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Sharing is Caring

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Music has always been the world's universal form of communication. The Recording Industry Association of America implies that "it touches every person of every culture on the globe to the tune of $40 billion annually, and the U.S. recording industry accounts for fully one-third of that market" (RIAA). As technology rapidly increases, file sharing amongst consumers becomes faster and easier to do. The new phenomenon of the MPEG Layer 3 encoding (MP3) and the peer-to-peer (P2P) networks present a challenge to the traditional recording and distribution methods of music. MP3 is the fastest growing file format on the internet because it has the ability to convert songs from a CD into a smaller size that can be easily transmitted over the internet. The revolutionary beginning of Napster, a program that uses a P2P network and allows consumers to share MP3 files amongst each other for free, has caused many outrageous issues.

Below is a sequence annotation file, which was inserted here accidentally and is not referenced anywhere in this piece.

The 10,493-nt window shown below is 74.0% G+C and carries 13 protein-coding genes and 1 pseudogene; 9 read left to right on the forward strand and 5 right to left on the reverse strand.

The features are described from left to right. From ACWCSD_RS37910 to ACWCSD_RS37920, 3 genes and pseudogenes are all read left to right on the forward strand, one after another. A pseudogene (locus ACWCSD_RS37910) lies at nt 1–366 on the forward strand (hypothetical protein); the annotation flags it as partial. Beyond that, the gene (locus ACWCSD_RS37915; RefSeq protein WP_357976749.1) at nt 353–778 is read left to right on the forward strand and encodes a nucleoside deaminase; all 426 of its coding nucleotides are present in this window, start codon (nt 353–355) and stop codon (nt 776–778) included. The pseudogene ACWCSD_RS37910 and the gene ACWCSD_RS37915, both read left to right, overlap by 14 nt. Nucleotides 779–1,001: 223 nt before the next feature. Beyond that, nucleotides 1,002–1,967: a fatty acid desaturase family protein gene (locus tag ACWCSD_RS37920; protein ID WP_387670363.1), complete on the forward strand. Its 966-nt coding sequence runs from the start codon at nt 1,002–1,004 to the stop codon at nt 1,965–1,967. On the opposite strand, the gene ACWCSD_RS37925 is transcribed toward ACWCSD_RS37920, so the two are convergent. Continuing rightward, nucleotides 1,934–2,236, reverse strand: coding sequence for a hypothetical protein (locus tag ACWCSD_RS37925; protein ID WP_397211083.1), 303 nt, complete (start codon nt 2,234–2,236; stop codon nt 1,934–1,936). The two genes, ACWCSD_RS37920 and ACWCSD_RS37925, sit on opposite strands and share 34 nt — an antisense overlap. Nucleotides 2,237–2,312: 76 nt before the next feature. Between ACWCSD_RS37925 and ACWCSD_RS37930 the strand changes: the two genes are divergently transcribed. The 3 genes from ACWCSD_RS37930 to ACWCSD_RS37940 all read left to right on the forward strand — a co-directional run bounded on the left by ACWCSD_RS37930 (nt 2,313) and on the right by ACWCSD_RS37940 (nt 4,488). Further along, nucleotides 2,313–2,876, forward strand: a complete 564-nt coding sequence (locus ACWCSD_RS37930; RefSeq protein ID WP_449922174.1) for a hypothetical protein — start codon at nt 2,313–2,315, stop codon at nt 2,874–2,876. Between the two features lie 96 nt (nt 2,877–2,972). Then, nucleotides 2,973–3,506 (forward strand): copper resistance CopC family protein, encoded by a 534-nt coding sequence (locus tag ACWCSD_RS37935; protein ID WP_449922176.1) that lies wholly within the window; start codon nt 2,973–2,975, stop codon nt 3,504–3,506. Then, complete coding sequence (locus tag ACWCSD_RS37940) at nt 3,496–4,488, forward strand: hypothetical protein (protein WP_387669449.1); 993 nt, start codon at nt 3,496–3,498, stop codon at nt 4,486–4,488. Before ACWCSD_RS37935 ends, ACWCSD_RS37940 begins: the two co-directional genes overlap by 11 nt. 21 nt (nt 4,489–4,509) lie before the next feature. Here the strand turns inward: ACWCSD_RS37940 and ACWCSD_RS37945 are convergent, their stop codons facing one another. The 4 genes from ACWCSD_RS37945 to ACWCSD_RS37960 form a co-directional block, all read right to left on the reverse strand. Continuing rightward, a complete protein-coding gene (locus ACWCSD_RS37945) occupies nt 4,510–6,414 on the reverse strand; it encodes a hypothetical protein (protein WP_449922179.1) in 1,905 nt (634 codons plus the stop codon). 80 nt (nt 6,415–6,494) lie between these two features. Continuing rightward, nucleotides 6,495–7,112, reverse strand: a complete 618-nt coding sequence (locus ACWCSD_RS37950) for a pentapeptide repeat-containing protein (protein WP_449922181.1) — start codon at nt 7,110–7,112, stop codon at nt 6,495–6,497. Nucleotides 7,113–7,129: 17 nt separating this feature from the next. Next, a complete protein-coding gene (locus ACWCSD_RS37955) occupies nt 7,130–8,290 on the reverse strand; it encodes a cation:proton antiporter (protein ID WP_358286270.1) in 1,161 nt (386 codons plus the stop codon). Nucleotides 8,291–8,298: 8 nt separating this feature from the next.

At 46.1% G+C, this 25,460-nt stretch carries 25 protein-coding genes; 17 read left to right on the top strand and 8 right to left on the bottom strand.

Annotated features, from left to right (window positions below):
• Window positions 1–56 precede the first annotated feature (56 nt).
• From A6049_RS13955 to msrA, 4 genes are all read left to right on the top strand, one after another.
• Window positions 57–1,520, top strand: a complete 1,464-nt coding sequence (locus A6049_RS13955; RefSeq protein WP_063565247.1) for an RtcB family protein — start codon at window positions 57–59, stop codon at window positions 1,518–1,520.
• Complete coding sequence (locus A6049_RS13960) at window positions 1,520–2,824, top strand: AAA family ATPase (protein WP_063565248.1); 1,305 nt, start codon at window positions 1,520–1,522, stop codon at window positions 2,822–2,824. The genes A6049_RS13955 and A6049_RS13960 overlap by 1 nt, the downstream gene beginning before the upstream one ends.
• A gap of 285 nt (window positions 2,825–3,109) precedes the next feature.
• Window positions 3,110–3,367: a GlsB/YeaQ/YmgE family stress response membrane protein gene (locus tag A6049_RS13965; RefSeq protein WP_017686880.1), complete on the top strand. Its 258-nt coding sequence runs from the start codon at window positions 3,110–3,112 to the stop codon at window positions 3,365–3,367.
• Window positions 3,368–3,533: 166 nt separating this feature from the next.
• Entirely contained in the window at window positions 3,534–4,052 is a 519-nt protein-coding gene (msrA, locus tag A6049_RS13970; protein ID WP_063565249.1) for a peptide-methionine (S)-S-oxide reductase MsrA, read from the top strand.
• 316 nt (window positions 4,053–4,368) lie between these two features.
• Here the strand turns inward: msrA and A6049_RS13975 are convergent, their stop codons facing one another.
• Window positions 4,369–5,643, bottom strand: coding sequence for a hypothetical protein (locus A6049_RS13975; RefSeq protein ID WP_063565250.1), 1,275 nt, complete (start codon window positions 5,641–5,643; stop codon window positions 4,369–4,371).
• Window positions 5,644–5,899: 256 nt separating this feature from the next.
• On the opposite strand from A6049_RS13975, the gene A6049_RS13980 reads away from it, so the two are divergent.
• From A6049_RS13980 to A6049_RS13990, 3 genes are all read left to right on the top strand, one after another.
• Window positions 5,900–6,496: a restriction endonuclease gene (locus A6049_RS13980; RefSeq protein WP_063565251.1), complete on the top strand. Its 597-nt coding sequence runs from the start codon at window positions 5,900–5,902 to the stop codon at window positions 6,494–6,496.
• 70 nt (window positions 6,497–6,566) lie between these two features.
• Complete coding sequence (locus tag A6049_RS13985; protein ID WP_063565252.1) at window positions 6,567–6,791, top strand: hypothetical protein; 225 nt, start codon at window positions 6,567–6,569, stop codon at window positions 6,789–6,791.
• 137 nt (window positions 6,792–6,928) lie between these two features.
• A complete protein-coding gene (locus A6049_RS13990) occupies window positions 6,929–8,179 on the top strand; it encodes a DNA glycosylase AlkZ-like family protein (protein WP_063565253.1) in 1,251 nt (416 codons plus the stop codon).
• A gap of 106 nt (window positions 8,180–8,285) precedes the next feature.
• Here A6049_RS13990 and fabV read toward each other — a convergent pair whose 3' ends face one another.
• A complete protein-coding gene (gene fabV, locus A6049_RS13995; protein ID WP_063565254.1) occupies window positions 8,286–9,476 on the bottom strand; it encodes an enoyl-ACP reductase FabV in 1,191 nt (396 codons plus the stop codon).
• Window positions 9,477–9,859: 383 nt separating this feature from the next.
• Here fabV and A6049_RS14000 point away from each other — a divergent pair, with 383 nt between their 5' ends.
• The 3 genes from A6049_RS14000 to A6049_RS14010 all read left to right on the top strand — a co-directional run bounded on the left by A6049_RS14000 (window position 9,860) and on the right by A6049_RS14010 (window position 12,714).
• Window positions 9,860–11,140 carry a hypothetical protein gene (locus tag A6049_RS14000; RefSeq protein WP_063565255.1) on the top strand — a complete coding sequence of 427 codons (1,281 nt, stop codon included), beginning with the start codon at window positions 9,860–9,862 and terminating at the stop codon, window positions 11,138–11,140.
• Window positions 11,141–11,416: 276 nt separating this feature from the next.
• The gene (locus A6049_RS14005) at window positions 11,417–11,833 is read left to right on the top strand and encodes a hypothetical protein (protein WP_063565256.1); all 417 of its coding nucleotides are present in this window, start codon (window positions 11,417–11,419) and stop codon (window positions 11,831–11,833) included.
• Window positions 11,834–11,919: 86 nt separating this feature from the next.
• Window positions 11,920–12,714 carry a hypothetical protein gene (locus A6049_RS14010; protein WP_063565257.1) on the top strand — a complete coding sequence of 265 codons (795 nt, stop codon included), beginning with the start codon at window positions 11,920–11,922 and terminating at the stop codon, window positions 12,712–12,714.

The main controversy involved with MP3 files is that they are being traded around the internet without the consent of the artist or record companies (Boycott-RIAA). In other words, file sharing is considered to be in violation with copyrights. Copyright is the protection of the original expression of an idea and provides a financial backup for those individuals to share ideas and inventions to protect his or her work. Artists that own their own music and copyright already have a number of rights under current federal law that includes "the right to control their production, distribution and adaptation of their work, as well as the public performance or display of their work" (RIAA). Most artists are for the copyright law because they would like to protect their music since they have put much effort and time in making it. For example, heavy metal rock band Metallica and rapper Dr. Dre were the first in a long line of people to sue Napster for sharing their music without their approval. Overall, the music industry believes that the artists and...